How one employer helped reduce mental-health-related disability leaves

How one employer helped reduce mental-health-related disability leaves

A recent study by the Journal of Clinical Psychiatry showed that the economic burden of depression has increased to over $210 billion per year.1 Not only is depression in the workplace a huge financial cost, it also takes a toll on both the affected employee and his or her coworkers.

In his latest blog post, my colleague Jeff discussed the importance of taking a team approach when making return-to-work plans after an employee’s mental-health-related disability leave. By bringing together the employee, employer, mental healthcare provider and disability vendors, an employer can create an integrated and more effective and efficient transition into the workplace.

The approach in action
One of the best examples of this type of integrated approach was a program implemented in Hennepin County, Minnesota. During the economic downturn in 2008, the county government experienced high mental health leave rates and, at the time, had no established return-to-work program in place. For guidance and support, the county turned to the Workplace Possibilities℠ program, which supported the organization by implementing an on-site nurse, who was stationed at the organization. The nurse had a strong mental health background to help reduce the incidence and severity of depression and help facilitate quicker return-to-work plans, when appropriate.

During this time, the on-site nurse acted as a member of the human resources team, providing valuable information and insights regarding employee return-to-work needs to the HR group responsible for helping with employee absences. Not only that, she helped advocate for employees and, in certain cases when an employee consented, she was able to attend some physician appointments. While this may seem unusual, the nurse’s attendance at these physician appointments helped the employee, the employer and the employee’s physicians better understand treatment options as well as possible workplace accommodations.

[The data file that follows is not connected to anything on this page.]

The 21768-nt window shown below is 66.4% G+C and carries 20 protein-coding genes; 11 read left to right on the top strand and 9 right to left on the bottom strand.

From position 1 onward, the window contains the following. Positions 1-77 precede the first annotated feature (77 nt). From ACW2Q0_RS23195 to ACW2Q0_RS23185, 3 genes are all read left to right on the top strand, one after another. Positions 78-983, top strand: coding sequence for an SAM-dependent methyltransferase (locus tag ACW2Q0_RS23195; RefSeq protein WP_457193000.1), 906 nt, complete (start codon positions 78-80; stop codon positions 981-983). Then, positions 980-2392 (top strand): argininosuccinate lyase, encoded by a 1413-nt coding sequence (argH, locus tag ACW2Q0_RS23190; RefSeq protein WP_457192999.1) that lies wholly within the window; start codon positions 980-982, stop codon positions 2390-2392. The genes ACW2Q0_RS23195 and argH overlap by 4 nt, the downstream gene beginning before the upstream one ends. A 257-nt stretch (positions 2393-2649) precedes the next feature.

Positive outcomes
Having an on-site disability expert acting as an integrator to help with employees’ return-to-work plans was instrumental at Hennepin County. Over a three-and-a-half year period from 2009 to mid-2013, Hennepin County saw a significant reduction in disability claims, resulting in a net cost savings of $413,000 in disability wage replacement after subtracting program costs. Savings were calculated on a case-by-case basis, comparing the actual disability durations against those predicted by a commercial evidence-based model. Those savings included 1,730 days of lost time avoided, according to the predictive model. The program also had stay-at-work interventions yielding net cost savings of $156,500 compared to historic claim costs.2

By investing time and resources into the return-to-work program, the county not only saved money but also improved their employees’ health and productivity. Hennepin County stands as a prime example of a successfully applied integrated return-to-work approach. Employees returning to work after mental health leave felt safe and appreciated by their employer. In addition, the county was able to keep employees at work and healthcare costs down because they turned to an expert who served as both a counselor as well as an advocate for employees.

1 Greenberg, PE, AA Fournier, T Sisitsky, CT Pike, RC Kessler. The economic burden of adults with major depressive disorder in the United States (2005 and 2010). Journal of Clinical Psychiatry. 76:2. Feb. 2015. Retrieved at http://www.psychiatrist.com/jcp/article/Pages/2015/v76n02/v76n0204.aspx.

2 Integrated Benefits Institute. IBI Employer Case Study: Hennepin County. 2013. Accessed April 19, 2016, at www.ibiweb.org

Post a Comment

Your email is never shared. Required fields are marked *

*
*

Connect With Us: